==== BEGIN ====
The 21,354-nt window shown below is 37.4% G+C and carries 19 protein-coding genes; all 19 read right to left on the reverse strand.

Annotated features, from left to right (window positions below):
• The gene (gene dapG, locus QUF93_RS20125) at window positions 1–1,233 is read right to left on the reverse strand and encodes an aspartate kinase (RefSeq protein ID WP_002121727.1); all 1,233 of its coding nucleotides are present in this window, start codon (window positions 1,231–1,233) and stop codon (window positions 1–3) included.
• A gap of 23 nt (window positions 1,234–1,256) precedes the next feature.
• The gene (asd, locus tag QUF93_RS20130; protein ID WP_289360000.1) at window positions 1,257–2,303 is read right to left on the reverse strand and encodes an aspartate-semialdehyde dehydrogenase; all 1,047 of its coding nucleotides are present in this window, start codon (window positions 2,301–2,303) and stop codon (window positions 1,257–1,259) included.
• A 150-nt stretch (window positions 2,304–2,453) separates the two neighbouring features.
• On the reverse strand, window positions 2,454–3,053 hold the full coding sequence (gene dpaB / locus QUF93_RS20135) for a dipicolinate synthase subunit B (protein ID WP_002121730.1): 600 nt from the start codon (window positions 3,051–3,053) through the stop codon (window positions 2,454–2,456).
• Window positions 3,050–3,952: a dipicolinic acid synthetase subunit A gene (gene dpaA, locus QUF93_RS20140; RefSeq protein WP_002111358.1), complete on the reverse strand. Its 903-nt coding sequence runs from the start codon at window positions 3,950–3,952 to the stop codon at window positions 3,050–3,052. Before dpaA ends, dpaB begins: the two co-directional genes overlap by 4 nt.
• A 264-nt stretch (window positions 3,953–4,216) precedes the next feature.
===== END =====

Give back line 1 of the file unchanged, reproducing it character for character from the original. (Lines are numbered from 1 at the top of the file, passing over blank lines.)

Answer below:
The 21,354-nt window shown below is 37.4% G+C and carries 19 protein-coding genes; all 19 read right to left on the reverse strand.